A month ago, the UK network ITV debuted Bromans, a reality competition that transports eight men and eight women back to ancient Rome, where the men compete as if they were gladiators.
This is not a living history show, nor is it even historical. The awful parts of gladiator life—killing opponents, for one example—has been replaced by eye candy, while actual history, like gladiator slavery, has been reduced to an excuse for nudity.
If you can forgive historical inaccuracy, and also arbitrary competition (eliminations are a combination of producer-selected nomination, votes, and random immunity), and some sexism, you’ll find a streak of The Great British Bake-Off‘s innocence and delight at the center of Bromans.
Did I really just compare GBBO to Bromans? A show with a bunch of white guys pretending to be gladiators with no acknowledgement of the reality of gladiator life, while women compete, too, but are often ignored because they aren’t the actual contestants? Because as I type it, it just gets more and more awful.
Yet watching the first episode, that was easy to miss because of all the charm. One contestant observes, with true wonder, that the drinks, provided by the production, are free: “it’s all included!”
In the first episode, men are barely wearing clothes when they arrive in their modern clothes, and are quickly taken to a coliseum, where they had to strip naked and were then shackled by other men.
It’s unapologetic objectification, not that the contestants seem to mind. (Before the series aired, one contestant posted a photo of his “thigh tattoo” to Instagram, but the tattoo was not the photo’s focal point.)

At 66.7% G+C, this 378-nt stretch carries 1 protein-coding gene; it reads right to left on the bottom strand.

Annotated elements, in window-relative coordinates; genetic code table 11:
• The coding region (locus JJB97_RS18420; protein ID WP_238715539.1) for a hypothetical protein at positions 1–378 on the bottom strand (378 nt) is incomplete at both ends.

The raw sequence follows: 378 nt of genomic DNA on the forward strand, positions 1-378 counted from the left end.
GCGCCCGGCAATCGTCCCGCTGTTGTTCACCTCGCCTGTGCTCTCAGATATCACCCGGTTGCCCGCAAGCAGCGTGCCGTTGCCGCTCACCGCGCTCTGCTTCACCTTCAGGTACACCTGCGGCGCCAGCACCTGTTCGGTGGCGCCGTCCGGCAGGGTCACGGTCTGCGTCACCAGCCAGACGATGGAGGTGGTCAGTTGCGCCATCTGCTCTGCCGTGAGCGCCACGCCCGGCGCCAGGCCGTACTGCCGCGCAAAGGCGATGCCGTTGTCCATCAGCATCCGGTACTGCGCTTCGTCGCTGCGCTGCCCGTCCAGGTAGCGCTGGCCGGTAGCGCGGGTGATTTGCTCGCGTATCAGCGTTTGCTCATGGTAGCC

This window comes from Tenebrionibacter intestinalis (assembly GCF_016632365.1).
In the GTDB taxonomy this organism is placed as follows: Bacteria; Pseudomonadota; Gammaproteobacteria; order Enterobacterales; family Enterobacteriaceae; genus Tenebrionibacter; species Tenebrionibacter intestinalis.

The homoeroticism arrives long before the challenges that ask them to wrestle in the sand, which may explain why the show cuts away from actual nudity quickly to introduce the bros’ girlfriends, who are there, too. They’re also competing in these challenges; in the first, they have to dig through sand to find a “sack” of clothes for their man (the two losers get thongs).
The physically demanding challenges they take part in could be Survivor challenges, but with the cinematography and slow motion, plus the extreme physical demands, the show seems like Steve Austin’s Broken Skull Challenge smothered in a layer of Roman cheese.
That cheese is the reason to give Bromans your time.
The reveal of the emperor is particularly wonderful, and host Tom Bell, in pseudo-character as “Dominus,” is taking nothing seriously, whether he’s blowing a ridiculous horn to start a competition or announcing “who becomes ancient history.”
There’s also sly commentary from the narrator, who mocks things like their reliance on modern conveniences (hairspray, for example).
I’m amused that some in the UK have reacted negatively to this, only because—despite its very real problems—this bottom-of-the-barrel show is so much better than the trashy TV here in the U.S.
Just as I’d love to see a version where the girlfriends are equal contestants and the show acknowledges how they’re living in luxury compared to actual gladiators, I’d love to see an American network pick it up to demonstrate how reality TV can be unserious without being unappealing.
Because Bromans does not take anything it is doing seriously, from its title to its thongs.
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